Erschen grew up in a Catholic family in southwestern Wisconsin and converted to Islam when he was 21 years old. Last year, he opened Janesville’s first mosque, the Muslim Dawa Circle, to serve the city’s small but rapidly growing Muslim population.
Though less than one percent of Wisconsin’s voting population identifies as Muslim, a 2010 study found that Islam is the second-largest faith group in the state. Nearly 10,000 practicing Muslims live in the Milwaukee area alone, and Erschen says as many as 100 people have shown up to his mosque’s first open house.
With that growth has come some friction and intolerance.
Muslim families in Greenfield and Homestead have reported being harassed in public, screamed at, and spat on. Some say their children are bullied at school, while others have received death threats.
Last year, the mayor of Superior, Wisconsin wrote on social media that Michelle Obama “and her Muslim partner have destroyed the fabric of democracy.”
Factory workers in Brillion, Wisconsin were fired for taking short breaks to pray five times a day.
Muslim leaders in Milwaukee told ThinkProgress that women who wear headscarves are sometimes “accosted in the street and spoken to in a hostile manner.” After seeing mosques around the country attacked and vandalized, the Islamic Society of Milwaukee began hiring, at significant expense, private security guards for their Friday prayers and holidays.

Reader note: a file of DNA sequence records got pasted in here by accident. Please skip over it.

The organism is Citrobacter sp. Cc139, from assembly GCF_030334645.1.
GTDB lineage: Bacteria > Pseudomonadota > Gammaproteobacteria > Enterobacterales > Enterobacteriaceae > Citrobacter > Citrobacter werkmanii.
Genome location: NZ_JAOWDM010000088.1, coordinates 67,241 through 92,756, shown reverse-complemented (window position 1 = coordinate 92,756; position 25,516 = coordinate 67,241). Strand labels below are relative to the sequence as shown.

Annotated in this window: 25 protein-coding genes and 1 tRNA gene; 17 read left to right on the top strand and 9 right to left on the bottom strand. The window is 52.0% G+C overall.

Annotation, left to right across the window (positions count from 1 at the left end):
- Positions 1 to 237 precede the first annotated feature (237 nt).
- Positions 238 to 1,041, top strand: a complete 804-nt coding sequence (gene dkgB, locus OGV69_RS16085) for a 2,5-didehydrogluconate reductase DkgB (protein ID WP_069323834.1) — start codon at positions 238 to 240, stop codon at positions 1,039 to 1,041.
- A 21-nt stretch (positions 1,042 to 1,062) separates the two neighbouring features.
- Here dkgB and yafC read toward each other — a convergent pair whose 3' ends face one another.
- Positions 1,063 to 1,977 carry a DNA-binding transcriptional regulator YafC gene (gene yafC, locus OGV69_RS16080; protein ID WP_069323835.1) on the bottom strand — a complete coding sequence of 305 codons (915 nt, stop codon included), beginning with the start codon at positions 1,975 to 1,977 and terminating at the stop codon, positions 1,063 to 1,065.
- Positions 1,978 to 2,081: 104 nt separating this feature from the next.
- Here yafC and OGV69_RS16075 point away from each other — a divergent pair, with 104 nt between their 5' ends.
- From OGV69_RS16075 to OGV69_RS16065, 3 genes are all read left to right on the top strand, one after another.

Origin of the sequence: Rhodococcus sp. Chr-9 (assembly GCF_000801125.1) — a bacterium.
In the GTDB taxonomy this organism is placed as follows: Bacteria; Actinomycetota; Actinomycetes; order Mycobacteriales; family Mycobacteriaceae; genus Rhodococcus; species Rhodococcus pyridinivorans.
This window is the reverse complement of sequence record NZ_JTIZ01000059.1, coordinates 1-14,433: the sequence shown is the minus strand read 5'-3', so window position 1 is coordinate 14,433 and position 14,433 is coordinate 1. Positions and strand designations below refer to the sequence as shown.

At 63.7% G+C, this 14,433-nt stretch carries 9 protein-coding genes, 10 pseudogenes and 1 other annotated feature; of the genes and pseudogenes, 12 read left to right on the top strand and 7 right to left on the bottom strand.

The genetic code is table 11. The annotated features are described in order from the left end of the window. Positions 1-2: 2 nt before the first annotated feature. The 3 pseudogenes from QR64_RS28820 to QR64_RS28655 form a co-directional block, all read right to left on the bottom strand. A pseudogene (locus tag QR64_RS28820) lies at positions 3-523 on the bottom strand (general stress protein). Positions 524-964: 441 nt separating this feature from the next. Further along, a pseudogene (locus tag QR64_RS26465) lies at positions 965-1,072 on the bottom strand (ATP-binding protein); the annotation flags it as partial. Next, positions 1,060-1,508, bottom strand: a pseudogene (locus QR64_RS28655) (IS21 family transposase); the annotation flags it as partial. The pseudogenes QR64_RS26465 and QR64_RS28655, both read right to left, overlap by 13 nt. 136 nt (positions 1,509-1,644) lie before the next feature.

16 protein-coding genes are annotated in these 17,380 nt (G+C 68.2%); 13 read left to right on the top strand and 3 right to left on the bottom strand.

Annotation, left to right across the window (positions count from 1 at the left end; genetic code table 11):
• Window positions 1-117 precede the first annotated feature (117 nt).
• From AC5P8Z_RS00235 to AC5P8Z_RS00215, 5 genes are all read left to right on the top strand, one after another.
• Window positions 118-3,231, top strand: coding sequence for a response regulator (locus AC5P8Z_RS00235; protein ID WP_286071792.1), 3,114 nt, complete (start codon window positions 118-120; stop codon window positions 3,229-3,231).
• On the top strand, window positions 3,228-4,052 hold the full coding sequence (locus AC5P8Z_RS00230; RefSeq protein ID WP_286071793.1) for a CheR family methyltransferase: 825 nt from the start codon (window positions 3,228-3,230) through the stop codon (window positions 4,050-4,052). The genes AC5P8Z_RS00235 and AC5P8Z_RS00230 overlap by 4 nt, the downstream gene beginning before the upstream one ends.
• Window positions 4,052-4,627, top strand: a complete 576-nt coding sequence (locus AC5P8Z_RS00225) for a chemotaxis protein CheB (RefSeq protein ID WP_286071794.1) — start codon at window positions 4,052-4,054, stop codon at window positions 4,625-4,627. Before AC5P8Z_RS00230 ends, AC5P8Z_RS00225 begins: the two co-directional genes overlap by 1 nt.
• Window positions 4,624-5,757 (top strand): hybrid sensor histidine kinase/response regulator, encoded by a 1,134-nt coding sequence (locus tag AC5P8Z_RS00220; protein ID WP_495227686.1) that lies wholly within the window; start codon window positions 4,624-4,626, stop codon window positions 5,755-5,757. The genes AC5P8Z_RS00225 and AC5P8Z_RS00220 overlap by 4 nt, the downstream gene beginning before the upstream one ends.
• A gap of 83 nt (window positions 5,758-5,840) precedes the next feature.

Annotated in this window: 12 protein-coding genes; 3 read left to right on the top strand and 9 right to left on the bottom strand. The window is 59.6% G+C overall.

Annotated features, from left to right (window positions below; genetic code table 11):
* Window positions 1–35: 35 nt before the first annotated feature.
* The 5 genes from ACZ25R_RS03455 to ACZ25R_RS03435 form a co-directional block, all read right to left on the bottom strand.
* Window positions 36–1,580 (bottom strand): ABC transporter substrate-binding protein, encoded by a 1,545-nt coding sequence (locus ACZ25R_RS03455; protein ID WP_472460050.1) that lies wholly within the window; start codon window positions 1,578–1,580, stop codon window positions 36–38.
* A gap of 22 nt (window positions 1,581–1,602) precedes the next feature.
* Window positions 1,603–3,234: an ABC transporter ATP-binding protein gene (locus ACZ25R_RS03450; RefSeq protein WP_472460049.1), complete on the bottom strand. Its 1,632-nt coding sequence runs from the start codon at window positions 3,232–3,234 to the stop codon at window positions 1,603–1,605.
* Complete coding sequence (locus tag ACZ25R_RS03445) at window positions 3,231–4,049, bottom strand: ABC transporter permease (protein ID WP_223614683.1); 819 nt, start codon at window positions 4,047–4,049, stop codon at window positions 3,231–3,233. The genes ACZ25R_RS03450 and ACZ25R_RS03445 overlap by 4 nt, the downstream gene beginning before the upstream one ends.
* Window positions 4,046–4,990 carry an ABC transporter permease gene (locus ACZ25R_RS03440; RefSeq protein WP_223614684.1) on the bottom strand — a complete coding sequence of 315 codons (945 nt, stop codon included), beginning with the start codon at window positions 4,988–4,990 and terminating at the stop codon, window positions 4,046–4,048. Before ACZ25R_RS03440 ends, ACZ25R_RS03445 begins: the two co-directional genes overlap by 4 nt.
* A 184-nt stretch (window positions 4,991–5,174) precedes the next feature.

After Erschen opened the Muslim Dawa Circle last summer, two anti-Islam conspiracy theory sites — Bare Naked Islam and Iron Burka — called the mosque an “enemy headquarters” and “jihad indoctrination center.” Commenters on those sites urged readers to deface the mosque with pig fat and protest its open house. Erschen said none of these attacks ever materialized, but he does see a troubling rise in this kind of anti-Islam rhetoric around the country, fueled by myths about his religion that he’s working constantly to dispel.
He has repeatedly invited Ryan and other Janesville officials to visit the mosque and speak to the congregation, and has traveled around the state speaking at Rotary Clubs, universities, and other venues. Though Ryan has not yet committed to making that visit, Erschen says he will keep trying.
“It’s important for people to understand what Islam is really about instead of the stereotypes they’re hearing,” he said. “Even teaching some simple things like the fact that Muslims believe in Jesus opens up a door of communication and understanding.”
Driven out of the GOP
Erschen says the anti-Islam rhetoric that many Republican candidates, not just Trump, have offered this election cycle has been damaging to his interfaith outreach efforts.